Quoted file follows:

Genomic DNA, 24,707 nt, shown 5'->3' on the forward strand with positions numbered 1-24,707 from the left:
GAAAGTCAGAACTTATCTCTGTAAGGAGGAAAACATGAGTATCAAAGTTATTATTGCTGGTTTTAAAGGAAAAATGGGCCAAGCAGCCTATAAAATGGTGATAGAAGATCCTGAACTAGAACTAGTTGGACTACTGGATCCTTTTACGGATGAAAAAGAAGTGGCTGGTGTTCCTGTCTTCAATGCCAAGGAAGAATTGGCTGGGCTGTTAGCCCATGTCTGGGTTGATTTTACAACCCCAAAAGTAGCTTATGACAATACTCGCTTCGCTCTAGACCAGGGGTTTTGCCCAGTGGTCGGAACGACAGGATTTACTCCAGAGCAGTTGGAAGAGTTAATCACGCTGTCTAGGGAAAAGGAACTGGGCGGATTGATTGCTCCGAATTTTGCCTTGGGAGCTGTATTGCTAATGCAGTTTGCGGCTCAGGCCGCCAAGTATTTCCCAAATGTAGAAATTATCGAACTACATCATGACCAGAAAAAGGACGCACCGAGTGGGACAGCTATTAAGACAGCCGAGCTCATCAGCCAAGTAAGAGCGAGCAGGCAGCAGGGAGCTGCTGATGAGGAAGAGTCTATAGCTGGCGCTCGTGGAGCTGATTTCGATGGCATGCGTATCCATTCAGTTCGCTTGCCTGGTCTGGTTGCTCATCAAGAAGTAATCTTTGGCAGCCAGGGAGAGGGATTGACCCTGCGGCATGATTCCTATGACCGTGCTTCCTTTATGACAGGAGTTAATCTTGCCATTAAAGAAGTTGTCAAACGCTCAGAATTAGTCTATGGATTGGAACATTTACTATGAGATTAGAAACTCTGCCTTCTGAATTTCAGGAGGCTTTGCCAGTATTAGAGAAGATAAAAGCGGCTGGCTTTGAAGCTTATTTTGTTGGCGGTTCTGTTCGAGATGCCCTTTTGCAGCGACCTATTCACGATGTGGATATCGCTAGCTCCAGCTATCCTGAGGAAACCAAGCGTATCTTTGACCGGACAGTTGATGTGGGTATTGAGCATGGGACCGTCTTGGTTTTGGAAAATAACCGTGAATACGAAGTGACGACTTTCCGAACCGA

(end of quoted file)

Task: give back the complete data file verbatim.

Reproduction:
Genomic DNA, 24,707 nt, shown 5'->3' on the forward strand with positions numbered 1-24,707 from the left:
GAAAGTCAGAACTTATCTCTGTAAGGAGGAAAACATGAGTATCAAAGTTATTATTGCTGGTTTTAAAGGAAAAATGGGCCAAGCAGCCTATAAAATGGTGATAGAAGATCCTGAACTAGAACTAGTTGGACTACTGGATCCTTTTACGGATGAAAAAGAAGTGGCTGGTGTTCCTGTCTTCAATGCCAAGGAAGAATTGGCTGGGCTGTTAGCCCATGTCTGGGTTGATTTTACAACCCCAAAAGTAGCTTATGACAATACTCGCTTCGCTCTAGACCAGGGGTTTTGCCCAGTGGTCGGAACGACAGGATTTACTCCAGAGCAGTTGGAAGAGTTAATCACGCTGTCTAGGGAAAAGGAACTGGGCGGATTGATTGCTCCGAATTTTGCCTTGGGAGCTGTATTGCTAATGCAGTTTGCGGCTCAGGCCGCCAAGTATTTCCCAAATGTAGAAATTATCGAACTACATCATGACCAGAAAAAGGACGCACCGAGTGGGACAGCTATTAAGACAGCCGAGCTCATCAGCCAAGTAAGAGCGAGCAGGCAGCAGGGAGCTGCTGATGAGGAAGAGTCTATAGCTGGCGCTCGTGGAGCTGATTTCGATGGCATGCGTATCCATTCAGTTCGCTTGCCTGGTCTGGTTGCTCATCAAGAAGTAATCTTTGGCAGCCAGGGAGAGGGATTGACCCTGCGGCATGATTCCTATGACCGTGCTTCCTTTATGACAGGAGTTAATCTTGCCATTAAAGAAGTTGTCAAACGCTCAGAATTAGTCTATGGATTGGAACATTTACTATGAGATTAGAAACTCTGCCTTCTGAATTTCAGGAGGCTTTGCCAGTATTAGAGAAGATAAAAGCGGCTGGCTTTGAAGCTTATTTTGTTGGCGGTTCTGTTCGAGATGCCCTTTTGCAGCGACCTATTCACGATGTGGATATCGCTAGCTCCAGCTATCCTGAGGAAACCAAGCGTATCTTTGACCGGACAGTTGATGTGGGTATTGAGCATGGGACCGTCTTGGTTTTGGAAAATAACCGTGAATACGAAGTGACGACTTTCCGAACCGA